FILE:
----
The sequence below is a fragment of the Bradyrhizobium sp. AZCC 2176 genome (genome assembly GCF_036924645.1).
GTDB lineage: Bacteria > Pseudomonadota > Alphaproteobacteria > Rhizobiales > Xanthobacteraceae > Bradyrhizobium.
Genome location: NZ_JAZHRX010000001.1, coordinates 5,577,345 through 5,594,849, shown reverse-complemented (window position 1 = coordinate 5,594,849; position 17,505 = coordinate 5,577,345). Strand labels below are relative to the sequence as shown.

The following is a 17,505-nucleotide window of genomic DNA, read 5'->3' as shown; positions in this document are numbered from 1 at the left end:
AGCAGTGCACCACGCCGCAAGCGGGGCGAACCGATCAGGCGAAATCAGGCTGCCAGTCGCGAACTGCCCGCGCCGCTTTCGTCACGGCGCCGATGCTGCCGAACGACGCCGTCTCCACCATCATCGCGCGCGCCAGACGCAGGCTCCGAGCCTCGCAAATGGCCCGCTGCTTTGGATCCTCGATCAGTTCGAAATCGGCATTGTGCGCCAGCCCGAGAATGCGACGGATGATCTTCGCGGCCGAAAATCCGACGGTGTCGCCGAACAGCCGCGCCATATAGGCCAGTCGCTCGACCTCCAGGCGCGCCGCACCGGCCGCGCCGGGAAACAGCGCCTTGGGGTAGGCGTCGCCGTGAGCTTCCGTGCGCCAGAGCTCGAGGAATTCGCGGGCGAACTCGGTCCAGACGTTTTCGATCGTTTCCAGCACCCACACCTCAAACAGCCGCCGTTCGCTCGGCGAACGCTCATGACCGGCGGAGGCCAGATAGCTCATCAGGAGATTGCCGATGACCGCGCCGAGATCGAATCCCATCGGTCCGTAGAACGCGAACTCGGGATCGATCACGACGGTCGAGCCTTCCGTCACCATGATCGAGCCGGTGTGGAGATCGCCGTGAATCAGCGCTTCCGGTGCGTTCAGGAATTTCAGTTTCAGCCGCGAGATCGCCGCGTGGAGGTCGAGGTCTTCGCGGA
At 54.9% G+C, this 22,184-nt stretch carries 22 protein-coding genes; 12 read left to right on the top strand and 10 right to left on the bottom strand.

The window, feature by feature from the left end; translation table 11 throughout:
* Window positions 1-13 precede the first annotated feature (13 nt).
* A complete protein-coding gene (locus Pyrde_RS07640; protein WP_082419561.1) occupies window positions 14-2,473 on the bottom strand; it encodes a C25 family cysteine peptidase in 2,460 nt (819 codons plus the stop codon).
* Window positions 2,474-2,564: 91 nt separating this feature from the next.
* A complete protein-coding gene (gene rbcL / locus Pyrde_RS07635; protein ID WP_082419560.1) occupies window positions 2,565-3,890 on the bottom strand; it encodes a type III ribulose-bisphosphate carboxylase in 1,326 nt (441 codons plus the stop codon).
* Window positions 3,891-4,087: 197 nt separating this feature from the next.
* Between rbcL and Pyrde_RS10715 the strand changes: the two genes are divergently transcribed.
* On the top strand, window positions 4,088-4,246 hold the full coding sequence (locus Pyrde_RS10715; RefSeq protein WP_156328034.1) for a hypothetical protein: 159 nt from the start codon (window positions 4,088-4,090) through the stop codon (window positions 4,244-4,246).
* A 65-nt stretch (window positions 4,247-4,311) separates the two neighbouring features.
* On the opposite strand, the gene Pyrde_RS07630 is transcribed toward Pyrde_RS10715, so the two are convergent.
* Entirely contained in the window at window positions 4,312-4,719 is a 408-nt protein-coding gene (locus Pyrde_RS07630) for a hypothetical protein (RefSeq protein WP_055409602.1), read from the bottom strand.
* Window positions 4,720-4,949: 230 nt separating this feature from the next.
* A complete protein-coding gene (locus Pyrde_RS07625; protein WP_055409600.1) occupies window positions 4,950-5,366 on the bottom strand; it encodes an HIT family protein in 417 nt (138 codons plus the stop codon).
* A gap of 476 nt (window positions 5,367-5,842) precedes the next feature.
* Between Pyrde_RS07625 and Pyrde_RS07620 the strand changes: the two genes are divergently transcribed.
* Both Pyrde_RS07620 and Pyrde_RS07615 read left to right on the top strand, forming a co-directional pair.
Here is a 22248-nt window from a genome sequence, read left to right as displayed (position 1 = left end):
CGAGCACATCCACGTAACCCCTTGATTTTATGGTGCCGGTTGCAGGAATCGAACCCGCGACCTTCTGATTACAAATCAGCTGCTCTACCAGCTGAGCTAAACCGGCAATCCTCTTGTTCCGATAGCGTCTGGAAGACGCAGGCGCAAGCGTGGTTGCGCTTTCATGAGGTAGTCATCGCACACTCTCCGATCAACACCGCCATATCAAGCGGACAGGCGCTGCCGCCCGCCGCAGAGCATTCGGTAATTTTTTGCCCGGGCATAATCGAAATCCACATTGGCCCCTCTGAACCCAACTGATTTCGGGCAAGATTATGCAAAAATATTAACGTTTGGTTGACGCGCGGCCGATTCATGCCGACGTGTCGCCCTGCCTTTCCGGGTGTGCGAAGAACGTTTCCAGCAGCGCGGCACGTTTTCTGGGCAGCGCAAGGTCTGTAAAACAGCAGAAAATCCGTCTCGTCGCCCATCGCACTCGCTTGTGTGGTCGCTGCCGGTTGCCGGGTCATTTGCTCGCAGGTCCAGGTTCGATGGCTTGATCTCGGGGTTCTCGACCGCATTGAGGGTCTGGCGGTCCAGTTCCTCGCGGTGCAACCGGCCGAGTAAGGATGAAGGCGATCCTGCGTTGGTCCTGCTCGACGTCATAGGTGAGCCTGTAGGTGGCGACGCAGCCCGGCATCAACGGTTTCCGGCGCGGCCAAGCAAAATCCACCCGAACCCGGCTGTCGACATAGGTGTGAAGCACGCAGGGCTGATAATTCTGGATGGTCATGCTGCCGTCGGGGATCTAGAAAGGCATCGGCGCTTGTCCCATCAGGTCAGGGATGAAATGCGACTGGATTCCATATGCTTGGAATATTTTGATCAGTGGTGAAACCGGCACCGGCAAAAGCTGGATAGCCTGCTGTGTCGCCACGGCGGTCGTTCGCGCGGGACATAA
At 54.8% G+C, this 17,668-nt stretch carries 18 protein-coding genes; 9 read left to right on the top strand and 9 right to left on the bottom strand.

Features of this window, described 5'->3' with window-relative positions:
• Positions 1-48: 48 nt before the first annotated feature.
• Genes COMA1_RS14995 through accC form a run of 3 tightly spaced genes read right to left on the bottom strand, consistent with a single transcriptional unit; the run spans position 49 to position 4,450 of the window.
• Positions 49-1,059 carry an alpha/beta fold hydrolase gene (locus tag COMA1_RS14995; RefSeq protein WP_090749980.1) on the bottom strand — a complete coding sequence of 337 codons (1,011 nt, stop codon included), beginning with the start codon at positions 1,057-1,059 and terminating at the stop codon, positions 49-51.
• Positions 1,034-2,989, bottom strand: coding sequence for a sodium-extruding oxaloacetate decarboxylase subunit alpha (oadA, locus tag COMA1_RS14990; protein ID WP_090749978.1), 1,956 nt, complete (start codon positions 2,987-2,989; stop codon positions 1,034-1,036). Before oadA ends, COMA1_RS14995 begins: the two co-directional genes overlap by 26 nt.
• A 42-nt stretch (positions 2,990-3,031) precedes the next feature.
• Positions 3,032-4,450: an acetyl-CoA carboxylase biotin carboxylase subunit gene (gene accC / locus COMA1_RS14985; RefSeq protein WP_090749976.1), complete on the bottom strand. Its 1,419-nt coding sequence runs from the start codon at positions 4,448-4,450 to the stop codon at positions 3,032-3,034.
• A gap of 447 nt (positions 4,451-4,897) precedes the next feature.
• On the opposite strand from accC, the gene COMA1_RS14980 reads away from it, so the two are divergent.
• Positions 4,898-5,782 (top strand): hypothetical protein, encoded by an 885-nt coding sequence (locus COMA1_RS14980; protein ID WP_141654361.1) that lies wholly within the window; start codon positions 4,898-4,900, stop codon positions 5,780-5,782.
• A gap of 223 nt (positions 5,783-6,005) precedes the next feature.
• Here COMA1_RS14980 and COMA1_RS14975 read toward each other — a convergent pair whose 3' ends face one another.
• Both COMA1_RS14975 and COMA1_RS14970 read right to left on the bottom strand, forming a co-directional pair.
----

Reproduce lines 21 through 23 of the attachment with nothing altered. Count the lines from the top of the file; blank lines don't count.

* Between Pyrde_RS07625 and Pyrde_RS07620 the strand changes: the two genes are divergently transcribed.
* Both Pyrde_RS07620 and Pyrde_RS07615 read left to right on the top strand, forming a co-directional pair.
Here is a 22248-nt window from a genome sequence, read left to right as displayed (position 1 = left end):